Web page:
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Emerging and Re-emerging Infectious Diseases 2003. Duc J. Vugia, M.D., M.P.H. Chief, Infectious Diseases Branch Division of Communicable Disease Control California Department of Health Services. WNV . Monkeypox from Prairie Dogs . Are infectious diseases emerging more recently than before? .

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emerging and re emerging infectious diseases 2003

Emerging and Re-emerging Infectious Diseases 2003

Duc J. Vugia, M.D., M.P.H.

Chief, Infectious Diseases Branch

Division of Communicable Disease Control

California Department of Health Services

infectious disease mortality in the united states 1980 1996










Infectious Disease Mortality in the United States, 1980-1996






Crude ID Mortality Rate

Deaths per 100,000 population







Source: JAMA 1996;275:189-193 and unpublished CDC data

emerging infections in the world and us since 1973
Emerging Infections in the World and US since 1973

1973 Rotavirus Enteritis/Diarrhea

1976 Cryptosporidium Enteritis/Diarrhea

1977 Ebola virus VHF

1977 Legionella Legionnaire’s dz

1977 Hantaan virus VHF w/ renal flr

1977 Campylobacter Enteritis/Diarrhea

1980 HTLV-1 Lymphoma

1981 Toxin prod. S.aureus Toxic Shock Synd.

1982 E.coli 0157:H7 HUS

1982 HTLV-II Leukemia

1982 Borrelia burgdorferi Lyme disease

emerging infections in the world and us since 19739
Emerging Infections in the World and US since 1973


1983 Helicobacter pylori Peptic ulcer dz

1988 Hepatitis E Hepatitis

1989 Hepatitis C Hepatitis

1990 Guanarito virus VHF

1991 Encephalitozoon Disseminated dz

1992 Vibrio cholerae O139 Cholera

1992 Bartonella henselae Cat scratch dz

emerging infections in the world and us since 197310
Emerging Infections in the World and US since 1973

1993 Sin Nombre virus Hanta Pulm. Synd.

1994 Sabia virus VHF

1994 Hendra virus Respiratory dz

1995 Hepatitis G Hepatitis

1995 H Herpesvirus-8 Kaposi sarcoma

1996 vCJD prion Variant CJD

1997 Avian influenza (H5N1) Influenza

1999 Nipah virus Encephalitis

1999 West Nile virus Encephalitis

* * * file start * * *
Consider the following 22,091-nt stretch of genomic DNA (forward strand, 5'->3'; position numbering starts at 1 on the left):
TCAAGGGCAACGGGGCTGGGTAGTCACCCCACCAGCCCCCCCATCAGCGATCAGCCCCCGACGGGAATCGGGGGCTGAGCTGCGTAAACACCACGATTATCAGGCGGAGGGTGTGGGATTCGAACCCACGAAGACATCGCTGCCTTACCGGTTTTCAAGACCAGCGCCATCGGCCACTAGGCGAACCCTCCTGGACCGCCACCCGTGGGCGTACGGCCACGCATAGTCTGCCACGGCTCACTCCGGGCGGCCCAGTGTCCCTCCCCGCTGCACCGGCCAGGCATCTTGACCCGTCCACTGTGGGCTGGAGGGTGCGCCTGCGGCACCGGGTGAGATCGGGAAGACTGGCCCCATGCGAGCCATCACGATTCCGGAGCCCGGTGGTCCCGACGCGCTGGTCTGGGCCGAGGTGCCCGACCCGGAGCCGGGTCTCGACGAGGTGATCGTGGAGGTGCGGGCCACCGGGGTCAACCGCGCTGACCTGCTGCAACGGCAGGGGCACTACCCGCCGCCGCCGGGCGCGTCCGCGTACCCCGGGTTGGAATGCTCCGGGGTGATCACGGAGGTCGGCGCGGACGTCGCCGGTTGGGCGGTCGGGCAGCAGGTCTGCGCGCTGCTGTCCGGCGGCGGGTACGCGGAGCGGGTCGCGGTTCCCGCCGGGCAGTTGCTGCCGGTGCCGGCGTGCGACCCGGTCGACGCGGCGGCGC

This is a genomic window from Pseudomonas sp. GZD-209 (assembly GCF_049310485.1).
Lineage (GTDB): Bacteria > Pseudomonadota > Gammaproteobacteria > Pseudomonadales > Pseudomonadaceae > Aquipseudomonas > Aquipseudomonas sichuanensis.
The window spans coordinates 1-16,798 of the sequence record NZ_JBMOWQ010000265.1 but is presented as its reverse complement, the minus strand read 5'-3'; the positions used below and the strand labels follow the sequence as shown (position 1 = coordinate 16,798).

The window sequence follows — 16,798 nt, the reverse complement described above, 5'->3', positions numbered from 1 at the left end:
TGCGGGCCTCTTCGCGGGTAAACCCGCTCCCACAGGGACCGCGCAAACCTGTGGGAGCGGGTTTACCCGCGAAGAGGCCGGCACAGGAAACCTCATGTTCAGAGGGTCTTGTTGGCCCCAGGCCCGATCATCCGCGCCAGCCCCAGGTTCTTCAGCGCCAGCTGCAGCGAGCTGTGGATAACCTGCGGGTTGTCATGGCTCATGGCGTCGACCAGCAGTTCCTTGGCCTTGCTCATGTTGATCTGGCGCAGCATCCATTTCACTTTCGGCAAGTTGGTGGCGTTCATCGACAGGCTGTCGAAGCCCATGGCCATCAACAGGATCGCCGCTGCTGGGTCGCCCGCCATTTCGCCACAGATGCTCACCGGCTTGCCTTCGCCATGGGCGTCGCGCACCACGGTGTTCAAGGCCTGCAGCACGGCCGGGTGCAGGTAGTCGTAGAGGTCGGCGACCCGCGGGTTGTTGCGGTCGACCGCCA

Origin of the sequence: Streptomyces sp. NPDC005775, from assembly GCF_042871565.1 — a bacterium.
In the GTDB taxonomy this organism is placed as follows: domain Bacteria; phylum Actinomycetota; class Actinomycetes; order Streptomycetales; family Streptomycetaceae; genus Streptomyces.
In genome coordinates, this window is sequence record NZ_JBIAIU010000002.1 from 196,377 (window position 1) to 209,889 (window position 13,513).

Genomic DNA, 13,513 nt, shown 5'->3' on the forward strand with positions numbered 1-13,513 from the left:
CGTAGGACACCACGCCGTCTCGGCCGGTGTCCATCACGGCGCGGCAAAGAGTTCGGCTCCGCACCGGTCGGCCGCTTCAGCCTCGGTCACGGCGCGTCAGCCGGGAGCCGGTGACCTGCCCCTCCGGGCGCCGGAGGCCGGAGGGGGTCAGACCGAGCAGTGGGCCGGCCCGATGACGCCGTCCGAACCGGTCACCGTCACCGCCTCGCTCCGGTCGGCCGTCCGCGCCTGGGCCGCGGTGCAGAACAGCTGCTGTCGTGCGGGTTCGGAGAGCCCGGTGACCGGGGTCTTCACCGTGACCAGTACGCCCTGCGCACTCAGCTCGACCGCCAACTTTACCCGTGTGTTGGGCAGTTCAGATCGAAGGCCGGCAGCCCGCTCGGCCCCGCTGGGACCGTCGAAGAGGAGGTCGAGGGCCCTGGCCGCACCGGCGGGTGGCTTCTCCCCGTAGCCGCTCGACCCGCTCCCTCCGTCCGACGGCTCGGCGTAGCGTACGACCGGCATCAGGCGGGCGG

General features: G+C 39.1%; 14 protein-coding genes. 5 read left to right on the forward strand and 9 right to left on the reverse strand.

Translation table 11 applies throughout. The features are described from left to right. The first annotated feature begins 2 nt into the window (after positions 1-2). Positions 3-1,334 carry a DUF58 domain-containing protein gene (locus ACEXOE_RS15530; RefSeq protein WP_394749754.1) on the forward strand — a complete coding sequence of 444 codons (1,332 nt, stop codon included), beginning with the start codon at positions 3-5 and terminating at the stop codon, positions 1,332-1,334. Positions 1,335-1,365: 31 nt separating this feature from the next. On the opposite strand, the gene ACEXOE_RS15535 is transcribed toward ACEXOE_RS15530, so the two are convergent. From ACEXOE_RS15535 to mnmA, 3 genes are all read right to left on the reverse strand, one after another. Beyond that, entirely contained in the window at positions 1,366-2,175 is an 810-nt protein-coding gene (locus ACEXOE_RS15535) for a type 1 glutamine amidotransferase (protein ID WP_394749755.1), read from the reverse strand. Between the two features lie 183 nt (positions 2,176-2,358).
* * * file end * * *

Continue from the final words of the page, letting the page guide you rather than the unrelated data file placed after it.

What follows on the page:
2001 BT Bacillus anthracis Anthrax

2003 Monkeypox Pox


institute of medicine 1992 report on emerging infections
Institute of Medicine 1992 Report on Emerging Infections

Defined emerging infections as: “New, reemerging or drug-resistant infections whose incidence in humans has increased within the past two decades or whose incidence threatens to increase in the near future.”

major factors contributing to emerging infections 1992
Major Factors Contributing to Emerging Infections: 1992

1. Human demographics and behavior

2. Technology and Industry

  • Economic development and land use

4. International travel and commerce

5. Microbial adaptation and change

6. Breakdown of public health measures

Institute of Medicine Report, 1992

more factors contributing to emerging infections 2003
More Factors Contributing to Emerging Infections: 2003

7. Human vulnerability

  • Climate and weather
  • Changing ecosystems
  • Poverty and social inequality
  • War and famine
  • Lack of political will
  • Intent to harm

Institute of Medicine Report, 2003

emerging infections human demographics behavior vulnerability
Emerging Infections:Human Demographics, Behavior, Vulnerability
  • More people, more crowding
  • Changing sexual mores (HIV, STDs)
  • Injection drug use (HIV, Hepatitis C)
  • Changing eating habits: out more, more produce (foodborne infections)
  • More populations with weakened immune system: elderly, HIV/AIDS, cancer patients and survivors, persons taking antibiotics and other drugs
emerging infections technology and industry
Emerging Infections:Technology and Industry
  • Mass food production (Campylobacter, E.coli O157:H7, etc…)
  • Use of antibiotics in food animals (antibiotic-resistant bacteria)
  • More organ transplants and blood transfusions (Hepatitis C, WNV,…)
  • New drugs for humans (prolonging immunosuppression)